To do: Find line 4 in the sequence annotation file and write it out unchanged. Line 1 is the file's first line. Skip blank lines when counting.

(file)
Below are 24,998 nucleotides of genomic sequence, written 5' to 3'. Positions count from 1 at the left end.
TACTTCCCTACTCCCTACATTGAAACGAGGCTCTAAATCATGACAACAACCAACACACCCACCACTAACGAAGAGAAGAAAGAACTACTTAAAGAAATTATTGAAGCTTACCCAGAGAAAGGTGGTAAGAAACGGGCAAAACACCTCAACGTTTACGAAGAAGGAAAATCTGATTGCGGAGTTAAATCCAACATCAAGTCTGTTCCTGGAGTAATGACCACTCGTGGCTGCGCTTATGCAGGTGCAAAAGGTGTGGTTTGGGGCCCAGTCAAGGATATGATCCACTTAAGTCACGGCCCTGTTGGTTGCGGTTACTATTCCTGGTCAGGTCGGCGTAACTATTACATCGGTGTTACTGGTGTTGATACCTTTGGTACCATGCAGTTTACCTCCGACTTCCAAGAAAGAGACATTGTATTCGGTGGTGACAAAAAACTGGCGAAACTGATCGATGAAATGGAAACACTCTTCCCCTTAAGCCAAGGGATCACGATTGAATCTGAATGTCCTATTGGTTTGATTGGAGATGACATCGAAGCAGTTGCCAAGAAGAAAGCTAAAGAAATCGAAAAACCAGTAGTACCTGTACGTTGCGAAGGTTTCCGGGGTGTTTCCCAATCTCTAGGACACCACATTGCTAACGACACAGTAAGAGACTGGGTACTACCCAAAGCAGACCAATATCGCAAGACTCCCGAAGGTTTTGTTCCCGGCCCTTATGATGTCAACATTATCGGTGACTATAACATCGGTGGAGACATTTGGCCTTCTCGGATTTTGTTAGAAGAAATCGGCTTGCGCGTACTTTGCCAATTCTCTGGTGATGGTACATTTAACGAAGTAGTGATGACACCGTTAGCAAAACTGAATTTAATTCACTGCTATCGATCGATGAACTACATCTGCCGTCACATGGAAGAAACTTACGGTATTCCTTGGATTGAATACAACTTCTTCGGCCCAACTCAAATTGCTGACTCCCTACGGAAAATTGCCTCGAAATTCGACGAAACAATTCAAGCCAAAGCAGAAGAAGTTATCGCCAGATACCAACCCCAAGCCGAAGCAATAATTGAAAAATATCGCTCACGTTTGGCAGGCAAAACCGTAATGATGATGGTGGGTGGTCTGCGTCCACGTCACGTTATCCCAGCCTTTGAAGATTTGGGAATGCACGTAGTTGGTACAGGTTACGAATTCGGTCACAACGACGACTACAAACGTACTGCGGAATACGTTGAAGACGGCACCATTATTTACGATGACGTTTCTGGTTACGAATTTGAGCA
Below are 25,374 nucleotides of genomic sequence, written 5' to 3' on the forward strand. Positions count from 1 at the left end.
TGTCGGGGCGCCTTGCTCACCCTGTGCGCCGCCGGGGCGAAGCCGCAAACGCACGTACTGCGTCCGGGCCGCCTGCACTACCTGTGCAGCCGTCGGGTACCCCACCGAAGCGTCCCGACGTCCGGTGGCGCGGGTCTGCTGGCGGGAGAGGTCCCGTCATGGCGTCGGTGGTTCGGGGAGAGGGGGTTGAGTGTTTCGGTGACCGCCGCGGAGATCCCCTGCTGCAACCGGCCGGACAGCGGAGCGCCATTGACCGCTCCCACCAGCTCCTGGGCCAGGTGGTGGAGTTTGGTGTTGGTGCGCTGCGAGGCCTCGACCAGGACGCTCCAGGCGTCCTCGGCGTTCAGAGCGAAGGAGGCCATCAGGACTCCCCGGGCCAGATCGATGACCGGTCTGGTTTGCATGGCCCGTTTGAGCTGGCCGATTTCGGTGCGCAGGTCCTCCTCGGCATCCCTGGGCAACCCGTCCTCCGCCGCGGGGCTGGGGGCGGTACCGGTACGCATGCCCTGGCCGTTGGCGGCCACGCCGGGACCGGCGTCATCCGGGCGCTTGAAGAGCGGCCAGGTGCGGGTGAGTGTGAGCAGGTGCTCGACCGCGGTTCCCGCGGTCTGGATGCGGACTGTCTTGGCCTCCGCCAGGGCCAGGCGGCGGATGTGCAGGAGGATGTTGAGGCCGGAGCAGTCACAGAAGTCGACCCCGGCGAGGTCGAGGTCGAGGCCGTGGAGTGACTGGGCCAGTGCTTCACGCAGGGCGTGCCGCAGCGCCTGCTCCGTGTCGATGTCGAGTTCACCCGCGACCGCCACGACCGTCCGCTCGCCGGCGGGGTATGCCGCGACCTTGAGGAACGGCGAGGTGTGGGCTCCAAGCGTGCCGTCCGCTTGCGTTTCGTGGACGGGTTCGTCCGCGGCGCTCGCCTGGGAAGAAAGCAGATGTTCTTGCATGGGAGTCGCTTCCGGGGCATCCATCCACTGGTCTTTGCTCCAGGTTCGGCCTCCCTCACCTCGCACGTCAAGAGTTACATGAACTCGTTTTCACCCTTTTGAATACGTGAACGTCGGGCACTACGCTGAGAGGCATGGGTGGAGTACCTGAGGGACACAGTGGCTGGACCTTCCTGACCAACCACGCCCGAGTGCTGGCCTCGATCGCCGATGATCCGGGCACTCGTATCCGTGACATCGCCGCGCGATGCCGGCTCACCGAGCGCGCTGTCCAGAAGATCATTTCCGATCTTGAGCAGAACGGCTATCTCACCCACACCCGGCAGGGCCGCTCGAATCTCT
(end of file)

TGTCGGGGCGCCTTGCTCACCCTGTGCGCCGCCGGGGCGAAGCCGCAAACGCACGTACTGCGTCCGGGCCGCCTGCACTACCTGTGCAGCCGTCGGGTACCCCACCGAAGCGTCCCGACGTCCGGTGGCGCGGGTCTGCTGGCGGGAGAGGTCCCGTCATGGCGTCGGTGGTTCGGGGAGAGGGGGTTGAGTGTTTCGGTGACCGCCGCGGAGATCCCCTGCTGCAACCGGCCGGACAGCGGAGCGCCATTGACCGCTCCCACCAGCTCCTGGGCCAGGTGGTGGAGTTTGGTGTTGGTGCGCTGCGAGGCCTCGACCAGGACGCTCCAGGCGTCCTCGGCGTTCAGAGCGAAGGAGGCCATCAGGACTCCCCGGGCCAGATCGATGACCGGTCTGGTTTGCATGGCCCGTTTGAGCTGGCCGATTTCGGTGCGCAGGTCCTCCTCGGCATCCCTGGGCAACCCGTCCTCCGCCGCGGGGCTGGGGGCGGTACCGGTACGCATGCCCTGGCCGTTGGCGGCCACGCCGGGACCGGCGTCATCCGGGCGCTTGAAGAGCGGCCAGGTGCGGGTGAGTGTGAGCAGGTGCTCGACCGCGGTTCCCGCGGTCTGGATGCGGACTGTCTTGGCCTCCGCCAGGGCCAGGCGGCGGATGTGCAGGAGGATGTTGAGGCCGGAGCAGTCACAGAAGTCGACCCCGGCGAGGTCGAGGTCGAGGCCGTGGAGTGACTGGGCCAGTGCTTCACGCAGGGCGTGCCGCAGCGCCTGCTCCGTGTCGATGTCGAGTTCACCCGCGACCGCCACGACCGTCCGCTCGCCGGCGGGGTATGCCGCGACCTTGAGGAACGGCGAGGTGTGGGCTCCAAGCGTGCCGTCCGCTTGCGTTTCGTGGACGGGTTCGTCCGCGGCGCTCGCCTGGGAAGAAAGCAGATGTTCTTGCATGGGAGTCGCTTCCGGGGCATCCATCCACTGGTCTTTGCTCCAGGTTCGGCCTCCCTCACCTCGCACGTCAAGAGTTACATGAACTCGTTTTCACCCTTTTGAATACGTGAACGTCGGGCACTACGCTGAGAGGCATGGGTGGAGTACCTGAGGGACACAGTGGCTGGACCTTCCTGACCAACCACGCCCGAGTGCTGGCCTCGATCGCCGATGATCCGGGCACTCGTATCCGTGACATCGCCGCGCGATGCCGGCTCACCGAGCGCGCTGTCCAGAAGATCATTTCCGATCTTGAGCAGAACGGCTATCTCACCCACACCCGGCAGGGCCGCTCGAATCTCT